Myra, an 86-year-old senior, migrated from Jamaica with a ninth grade high school education to create a better life for herself. She lived a tough life and as a senior citizen her only source of income was her social security benefits. As though life wasn’t hard enough, in 2018 Myra was served with a Complaint for Foreclosure based on a home equity line of credit loan in the amount of $24,783.57. This loan was a second lien and was alleged to have been taken out by Myra in 2007. She admitted to applying for the loan, but she was adamant that she never signed any mortgage or loan documents, and that she never received any loan proceeds.
Myra recalls a mortgage broker calling her at home asking if she wanted to refinance her existing mortgage to reduce her monthly payments. At the time she was 74 years old, working at a job that paid $10. The mortgage broker showed up at Myra’s house and prompted her to initial all of the documents but not to sign and date them. The “broker” promised Myra a $20,000 check on her next visit – but of course he did not deliver the check and never showed up again.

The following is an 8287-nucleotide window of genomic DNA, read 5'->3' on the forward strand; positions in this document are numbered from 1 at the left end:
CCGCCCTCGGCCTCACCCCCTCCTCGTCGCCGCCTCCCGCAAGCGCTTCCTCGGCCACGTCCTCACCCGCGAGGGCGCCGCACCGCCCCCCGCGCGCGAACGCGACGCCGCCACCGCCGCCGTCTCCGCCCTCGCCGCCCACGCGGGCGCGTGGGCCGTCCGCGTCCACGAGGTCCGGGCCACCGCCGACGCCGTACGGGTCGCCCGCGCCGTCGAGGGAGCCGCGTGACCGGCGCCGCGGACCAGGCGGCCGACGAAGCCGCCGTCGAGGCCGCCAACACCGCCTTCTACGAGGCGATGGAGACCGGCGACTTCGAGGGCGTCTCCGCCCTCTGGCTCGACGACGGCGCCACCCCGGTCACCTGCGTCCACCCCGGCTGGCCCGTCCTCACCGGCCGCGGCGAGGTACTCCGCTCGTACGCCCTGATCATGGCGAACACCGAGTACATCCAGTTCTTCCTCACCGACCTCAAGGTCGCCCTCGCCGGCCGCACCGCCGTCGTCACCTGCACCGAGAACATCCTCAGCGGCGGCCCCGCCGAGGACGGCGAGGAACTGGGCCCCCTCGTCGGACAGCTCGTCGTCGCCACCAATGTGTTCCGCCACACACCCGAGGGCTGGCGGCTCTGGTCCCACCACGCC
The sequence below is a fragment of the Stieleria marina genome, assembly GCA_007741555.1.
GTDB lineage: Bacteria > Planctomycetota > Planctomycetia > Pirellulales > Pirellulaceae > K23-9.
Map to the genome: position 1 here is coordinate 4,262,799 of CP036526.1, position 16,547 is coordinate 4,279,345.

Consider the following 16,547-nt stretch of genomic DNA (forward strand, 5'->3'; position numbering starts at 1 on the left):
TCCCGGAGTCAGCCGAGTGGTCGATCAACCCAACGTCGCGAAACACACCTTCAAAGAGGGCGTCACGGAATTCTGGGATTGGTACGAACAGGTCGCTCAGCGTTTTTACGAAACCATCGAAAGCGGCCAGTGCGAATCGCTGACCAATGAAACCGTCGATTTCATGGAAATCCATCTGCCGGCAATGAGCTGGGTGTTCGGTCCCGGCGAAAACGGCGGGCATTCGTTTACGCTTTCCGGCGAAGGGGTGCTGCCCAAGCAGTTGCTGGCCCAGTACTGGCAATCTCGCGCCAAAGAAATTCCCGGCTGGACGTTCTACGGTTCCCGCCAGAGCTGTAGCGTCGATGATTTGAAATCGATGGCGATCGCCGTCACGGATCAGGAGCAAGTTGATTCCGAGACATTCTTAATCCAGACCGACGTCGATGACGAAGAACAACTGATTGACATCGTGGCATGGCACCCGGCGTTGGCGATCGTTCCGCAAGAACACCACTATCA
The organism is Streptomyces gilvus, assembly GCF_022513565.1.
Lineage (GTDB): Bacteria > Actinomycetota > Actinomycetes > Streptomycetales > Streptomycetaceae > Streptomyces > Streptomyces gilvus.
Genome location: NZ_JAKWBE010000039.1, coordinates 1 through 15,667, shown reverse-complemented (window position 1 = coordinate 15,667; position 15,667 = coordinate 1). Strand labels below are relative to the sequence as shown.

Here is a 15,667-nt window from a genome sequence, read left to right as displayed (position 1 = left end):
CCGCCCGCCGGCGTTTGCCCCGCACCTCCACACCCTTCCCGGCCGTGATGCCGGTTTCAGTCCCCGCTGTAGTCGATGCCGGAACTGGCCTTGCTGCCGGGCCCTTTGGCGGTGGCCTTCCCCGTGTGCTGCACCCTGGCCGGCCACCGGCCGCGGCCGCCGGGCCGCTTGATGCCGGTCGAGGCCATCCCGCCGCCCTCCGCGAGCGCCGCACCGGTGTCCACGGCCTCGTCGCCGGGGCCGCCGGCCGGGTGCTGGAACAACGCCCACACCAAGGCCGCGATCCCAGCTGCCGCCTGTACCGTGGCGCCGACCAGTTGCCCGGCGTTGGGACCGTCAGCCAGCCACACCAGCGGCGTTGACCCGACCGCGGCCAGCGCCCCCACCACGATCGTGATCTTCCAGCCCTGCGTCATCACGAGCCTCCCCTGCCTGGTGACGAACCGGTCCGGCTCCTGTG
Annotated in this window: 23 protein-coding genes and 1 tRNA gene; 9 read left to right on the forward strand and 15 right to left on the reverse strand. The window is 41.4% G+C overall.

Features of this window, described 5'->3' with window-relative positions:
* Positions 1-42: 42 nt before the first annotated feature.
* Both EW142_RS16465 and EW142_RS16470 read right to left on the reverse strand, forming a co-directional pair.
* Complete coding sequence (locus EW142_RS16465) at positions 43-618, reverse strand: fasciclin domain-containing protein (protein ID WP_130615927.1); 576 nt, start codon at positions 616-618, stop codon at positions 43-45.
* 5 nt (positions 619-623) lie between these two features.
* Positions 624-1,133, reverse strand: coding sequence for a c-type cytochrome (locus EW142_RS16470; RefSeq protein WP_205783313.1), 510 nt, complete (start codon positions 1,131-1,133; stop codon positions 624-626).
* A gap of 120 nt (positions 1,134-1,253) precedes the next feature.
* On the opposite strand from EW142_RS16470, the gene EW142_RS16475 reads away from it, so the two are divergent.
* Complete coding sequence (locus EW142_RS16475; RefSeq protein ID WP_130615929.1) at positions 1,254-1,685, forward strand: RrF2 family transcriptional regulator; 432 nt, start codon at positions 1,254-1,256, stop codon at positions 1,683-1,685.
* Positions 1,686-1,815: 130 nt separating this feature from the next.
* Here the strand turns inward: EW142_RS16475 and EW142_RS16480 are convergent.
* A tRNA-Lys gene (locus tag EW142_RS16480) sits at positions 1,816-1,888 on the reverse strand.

CCLA initially conducted an investigation by interviewing Myra and reviewing the mortgage documents with her. A pro se Request for Production was then prepared on Myra’s behalf, demanding the loan closing documents and information establishing the distribution of the loan proceeds. After a long grueling waiting period, discovery was sent to CCLA which showed that the loan proceeds were transferred to the title company. There was no documentation to show that the funds were ever transferred to the Myra. Something still did not add up. As the investigation continued, it was discovered that title company was owned by the “broker” who visited Myra’s house and asked her to initial the documents. Signatures were compared and the cat was out of the bag; Myra was a victim of a mortgage fraud scheme.
Thanks in large part to CCLA’s representation of Myra, the bank filed a dismissal of the mortgage foreclosure with prejudice and Myra agreed to dismiss her counterclaims against the bank along with the other counter-defendants. The bank received a settlement from the title company satisfying the loan and a Release of Lien was filed in the public records, ultimately saving Myra’s home from foreclosure.